We can't take it all in. It's not even a firehose any more, but a torrential rain, constant, unrelenting. So many things shouting for eyeballs and brain-time. You have to be selective. Even if you stick to pretty much one genre/mode, much less try to branch out across multiples. There is too much. And, again, Sturgeon's law applies in even the most niche microgenre or mode. Most of it's crap (sometimes even enjoyable.)

So of course, appearing as another thing that people already love is a great way to sneak past that armor. "See, you're already halfway to liking this thing. It's STAR WARS meets GREAT EXPECTATIONS." Only the sad fact is that just STAR WARS is STAR WARS. Just because you have robots and spaceships and laser swords doesn't mean there's any quality there. It's just checklisting. It's trope-counting. It's pretending. Now, that's convenient for the algorithm, but doesn't take into account that it's genreally bullshit.

But then marketing was always bullshit. Only now, creators have internalized that bullshit and think they have to present as something they're not in order to get people to read it.

Hence the elevator pitch. It's THE FRENCH CONNECTION meets KRULL. NIGHTMARE ON ELM STREET meets THE JETSONS. James Bond meets NIGHT OF THE LIVING DEAD. It's borrowed power. Worse. It's begged power. "Look at my work through this prism and not as it is."

Marketing. Mis-representation.

I know. You've only got ten seconds to get the hook in on the show floor or when someone is browsing Amazon. It's really easy to overthink and get yourself lost in the seeming of being another thing because you think you have to. You really don't. It's not a game that you need to play.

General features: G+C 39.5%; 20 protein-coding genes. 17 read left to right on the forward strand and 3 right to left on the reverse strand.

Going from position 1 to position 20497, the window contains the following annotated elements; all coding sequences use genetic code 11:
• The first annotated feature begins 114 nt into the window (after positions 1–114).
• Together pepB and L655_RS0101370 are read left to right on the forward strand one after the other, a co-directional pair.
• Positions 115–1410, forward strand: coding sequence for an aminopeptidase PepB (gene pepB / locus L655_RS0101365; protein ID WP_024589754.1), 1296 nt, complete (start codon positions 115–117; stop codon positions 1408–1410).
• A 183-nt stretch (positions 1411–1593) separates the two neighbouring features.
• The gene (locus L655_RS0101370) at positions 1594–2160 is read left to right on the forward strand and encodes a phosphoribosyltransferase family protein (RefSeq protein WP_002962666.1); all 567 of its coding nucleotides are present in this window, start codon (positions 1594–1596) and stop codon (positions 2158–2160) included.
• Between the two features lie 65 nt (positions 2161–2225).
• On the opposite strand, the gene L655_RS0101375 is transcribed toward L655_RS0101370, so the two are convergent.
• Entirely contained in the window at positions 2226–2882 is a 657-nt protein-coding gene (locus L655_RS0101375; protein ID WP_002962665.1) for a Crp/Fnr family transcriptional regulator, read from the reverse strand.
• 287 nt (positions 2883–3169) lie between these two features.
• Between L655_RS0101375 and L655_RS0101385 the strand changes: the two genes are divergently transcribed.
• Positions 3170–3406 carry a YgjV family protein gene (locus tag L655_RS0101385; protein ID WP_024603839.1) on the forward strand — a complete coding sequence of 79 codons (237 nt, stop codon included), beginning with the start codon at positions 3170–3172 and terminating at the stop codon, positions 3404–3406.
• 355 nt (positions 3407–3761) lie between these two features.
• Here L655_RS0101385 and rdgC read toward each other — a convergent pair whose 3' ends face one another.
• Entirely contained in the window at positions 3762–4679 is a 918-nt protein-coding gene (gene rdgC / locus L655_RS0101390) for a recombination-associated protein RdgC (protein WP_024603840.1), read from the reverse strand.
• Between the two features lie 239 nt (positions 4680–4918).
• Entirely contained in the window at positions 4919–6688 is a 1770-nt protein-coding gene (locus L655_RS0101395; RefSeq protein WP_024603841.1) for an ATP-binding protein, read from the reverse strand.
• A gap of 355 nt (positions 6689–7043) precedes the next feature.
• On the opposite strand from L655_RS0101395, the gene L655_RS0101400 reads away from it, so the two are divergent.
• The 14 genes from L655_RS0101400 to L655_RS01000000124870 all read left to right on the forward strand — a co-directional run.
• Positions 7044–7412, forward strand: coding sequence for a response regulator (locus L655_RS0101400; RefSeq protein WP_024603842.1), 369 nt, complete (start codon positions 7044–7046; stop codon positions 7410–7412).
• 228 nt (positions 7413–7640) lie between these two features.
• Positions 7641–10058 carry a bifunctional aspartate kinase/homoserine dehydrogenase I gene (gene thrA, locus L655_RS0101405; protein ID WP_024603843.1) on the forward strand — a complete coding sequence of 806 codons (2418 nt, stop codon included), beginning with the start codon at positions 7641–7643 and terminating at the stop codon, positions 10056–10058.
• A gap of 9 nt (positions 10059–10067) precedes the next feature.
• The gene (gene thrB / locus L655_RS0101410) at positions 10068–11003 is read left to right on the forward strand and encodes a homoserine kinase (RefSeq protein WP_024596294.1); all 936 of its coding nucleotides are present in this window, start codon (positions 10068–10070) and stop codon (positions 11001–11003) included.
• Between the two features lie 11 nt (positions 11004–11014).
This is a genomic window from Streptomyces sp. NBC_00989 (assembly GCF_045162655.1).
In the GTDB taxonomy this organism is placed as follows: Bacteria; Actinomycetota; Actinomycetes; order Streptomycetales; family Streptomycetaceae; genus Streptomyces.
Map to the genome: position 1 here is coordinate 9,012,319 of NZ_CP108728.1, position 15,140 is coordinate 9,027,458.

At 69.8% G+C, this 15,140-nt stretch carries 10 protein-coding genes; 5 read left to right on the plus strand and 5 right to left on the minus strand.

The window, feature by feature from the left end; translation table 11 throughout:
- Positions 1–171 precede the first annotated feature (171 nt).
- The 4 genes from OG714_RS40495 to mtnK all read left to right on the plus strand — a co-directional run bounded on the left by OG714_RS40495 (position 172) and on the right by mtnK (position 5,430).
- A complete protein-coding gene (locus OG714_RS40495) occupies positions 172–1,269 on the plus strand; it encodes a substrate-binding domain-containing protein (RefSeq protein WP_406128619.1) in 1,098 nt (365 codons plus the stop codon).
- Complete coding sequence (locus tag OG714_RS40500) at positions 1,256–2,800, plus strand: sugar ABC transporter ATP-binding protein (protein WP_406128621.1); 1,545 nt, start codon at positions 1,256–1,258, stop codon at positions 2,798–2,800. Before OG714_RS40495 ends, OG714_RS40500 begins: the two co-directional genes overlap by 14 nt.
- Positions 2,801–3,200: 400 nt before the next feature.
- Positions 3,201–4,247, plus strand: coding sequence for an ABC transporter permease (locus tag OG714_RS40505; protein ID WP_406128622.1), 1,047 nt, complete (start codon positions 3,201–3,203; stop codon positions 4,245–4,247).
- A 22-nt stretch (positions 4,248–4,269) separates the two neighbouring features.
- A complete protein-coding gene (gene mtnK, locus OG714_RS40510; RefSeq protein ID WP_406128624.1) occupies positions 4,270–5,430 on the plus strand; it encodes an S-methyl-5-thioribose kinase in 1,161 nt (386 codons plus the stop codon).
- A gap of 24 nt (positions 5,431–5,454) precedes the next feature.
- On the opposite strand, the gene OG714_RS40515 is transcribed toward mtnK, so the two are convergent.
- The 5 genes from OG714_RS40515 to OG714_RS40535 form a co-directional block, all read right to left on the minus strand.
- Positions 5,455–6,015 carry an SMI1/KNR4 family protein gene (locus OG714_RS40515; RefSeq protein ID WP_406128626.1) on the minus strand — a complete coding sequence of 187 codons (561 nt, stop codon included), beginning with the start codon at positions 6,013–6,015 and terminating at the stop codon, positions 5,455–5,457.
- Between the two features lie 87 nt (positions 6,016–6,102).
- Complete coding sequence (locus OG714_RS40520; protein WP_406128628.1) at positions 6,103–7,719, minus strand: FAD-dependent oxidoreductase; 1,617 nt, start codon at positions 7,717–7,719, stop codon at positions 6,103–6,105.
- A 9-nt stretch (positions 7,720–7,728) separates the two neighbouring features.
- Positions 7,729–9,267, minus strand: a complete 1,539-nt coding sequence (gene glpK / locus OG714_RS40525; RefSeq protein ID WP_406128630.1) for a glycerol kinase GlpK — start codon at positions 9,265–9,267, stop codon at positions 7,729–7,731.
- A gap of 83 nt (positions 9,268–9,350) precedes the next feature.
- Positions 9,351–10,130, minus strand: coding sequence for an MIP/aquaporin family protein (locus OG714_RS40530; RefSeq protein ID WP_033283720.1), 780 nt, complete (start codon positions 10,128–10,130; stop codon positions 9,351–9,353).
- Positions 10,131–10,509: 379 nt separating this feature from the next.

Yeah, you need to think of something catchy. But don't borrow.

So, with all that in mind, I won't two-things pitch you on HAZELAND, or MY DROWNING CHORUS. There's not a lot of point in it. I'll tell you that there's Cosmic Mysteries, Weird Crimes and Gothic Rock and that it's set in 80s Los Angeles. I figure that's enough for you. I know. There's a word missing there. I wonder what it is.

Here's the teaser copy for MY DROWNING CHORUS, which is a book I really enjoyed writing and think it's the best thing I've written. But then there's always room for improvement.

Cait MacReady is haunted by creating then un-creating the Sightless Eye, preventing the end of everything six months ago, an end that came at the hands of the queen of No Tomorrows.

Now Los Angeles itself is haunted by something out in the waters, older than anything, older than names or people to give them. It is both calling and being called, dragging pieces of lost time into Cait's present. When it's finished arranging these pieces, the city will be crushed under the pressures of both water and time.

Unless Cait can turn it back.

But how can she do that when she can barely hold her own life together?

Hopefully you're intrigued enough to check it out when it comes out from Broken Eye Books next spring.